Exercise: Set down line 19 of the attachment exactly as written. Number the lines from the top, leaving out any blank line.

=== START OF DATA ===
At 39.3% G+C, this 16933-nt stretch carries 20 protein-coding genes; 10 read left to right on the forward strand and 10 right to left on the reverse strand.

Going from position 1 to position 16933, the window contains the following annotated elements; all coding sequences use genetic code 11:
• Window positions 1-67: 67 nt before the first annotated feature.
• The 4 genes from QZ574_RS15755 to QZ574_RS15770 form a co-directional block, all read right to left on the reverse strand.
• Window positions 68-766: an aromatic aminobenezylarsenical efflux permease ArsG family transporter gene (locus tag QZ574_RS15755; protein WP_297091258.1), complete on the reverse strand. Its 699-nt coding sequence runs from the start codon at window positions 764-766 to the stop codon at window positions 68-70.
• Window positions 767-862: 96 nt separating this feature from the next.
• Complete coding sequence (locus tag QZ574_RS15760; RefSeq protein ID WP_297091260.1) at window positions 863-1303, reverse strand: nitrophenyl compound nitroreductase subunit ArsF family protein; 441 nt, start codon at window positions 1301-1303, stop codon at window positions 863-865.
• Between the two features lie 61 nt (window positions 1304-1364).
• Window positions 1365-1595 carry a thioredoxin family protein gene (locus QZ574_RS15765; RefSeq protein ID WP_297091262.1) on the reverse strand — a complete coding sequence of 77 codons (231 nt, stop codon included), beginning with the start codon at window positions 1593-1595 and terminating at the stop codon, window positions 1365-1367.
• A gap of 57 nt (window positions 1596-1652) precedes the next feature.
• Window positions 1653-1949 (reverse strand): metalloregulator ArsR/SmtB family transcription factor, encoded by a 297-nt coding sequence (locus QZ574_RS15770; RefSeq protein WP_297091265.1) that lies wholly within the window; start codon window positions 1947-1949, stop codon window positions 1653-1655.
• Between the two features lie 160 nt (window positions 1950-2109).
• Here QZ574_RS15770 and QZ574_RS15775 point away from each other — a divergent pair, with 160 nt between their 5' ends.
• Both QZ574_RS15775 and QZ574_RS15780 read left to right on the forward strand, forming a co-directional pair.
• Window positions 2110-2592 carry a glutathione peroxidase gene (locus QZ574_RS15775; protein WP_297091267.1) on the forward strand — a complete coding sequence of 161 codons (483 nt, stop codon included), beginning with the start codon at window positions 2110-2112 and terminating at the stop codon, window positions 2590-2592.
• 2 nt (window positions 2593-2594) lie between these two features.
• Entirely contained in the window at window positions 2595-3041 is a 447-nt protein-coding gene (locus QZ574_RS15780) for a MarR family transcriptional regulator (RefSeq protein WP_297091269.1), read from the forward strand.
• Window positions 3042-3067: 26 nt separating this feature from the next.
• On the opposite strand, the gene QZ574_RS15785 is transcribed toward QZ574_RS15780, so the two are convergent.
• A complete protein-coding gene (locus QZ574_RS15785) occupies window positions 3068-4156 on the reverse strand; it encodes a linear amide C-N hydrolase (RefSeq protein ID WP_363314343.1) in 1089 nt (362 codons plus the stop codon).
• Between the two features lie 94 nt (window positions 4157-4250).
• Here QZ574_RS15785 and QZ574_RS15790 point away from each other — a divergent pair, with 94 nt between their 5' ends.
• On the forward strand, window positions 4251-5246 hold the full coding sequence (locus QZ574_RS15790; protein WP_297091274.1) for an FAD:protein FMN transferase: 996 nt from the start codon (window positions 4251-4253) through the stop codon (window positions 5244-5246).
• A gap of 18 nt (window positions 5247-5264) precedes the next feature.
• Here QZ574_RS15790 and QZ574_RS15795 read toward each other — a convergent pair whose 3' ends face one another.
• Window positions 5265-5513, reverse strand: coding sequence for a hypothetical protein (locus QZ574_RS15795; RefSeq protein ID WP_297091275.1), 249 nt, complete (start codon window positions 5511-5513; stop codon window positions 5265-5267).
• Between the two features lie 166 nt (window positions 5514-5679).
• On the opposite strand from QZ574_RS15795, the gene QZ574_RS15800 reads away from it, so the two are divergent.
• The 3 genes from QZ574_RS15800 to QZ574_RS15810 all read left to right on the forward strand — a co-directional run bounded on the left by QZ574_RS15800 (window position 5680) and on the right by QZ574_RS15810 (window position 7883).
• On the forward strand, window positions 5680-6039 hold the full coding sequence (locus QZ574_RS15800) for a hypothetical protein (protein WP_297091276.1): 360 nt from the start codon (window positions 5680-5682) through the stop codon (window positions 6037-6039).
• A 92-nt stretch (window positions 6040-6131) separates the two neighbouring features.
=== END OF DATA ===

• On the opposite strand, the gene QZ574_RS15785 is transcribed toward QZ574_RS15780, so the two are convergent.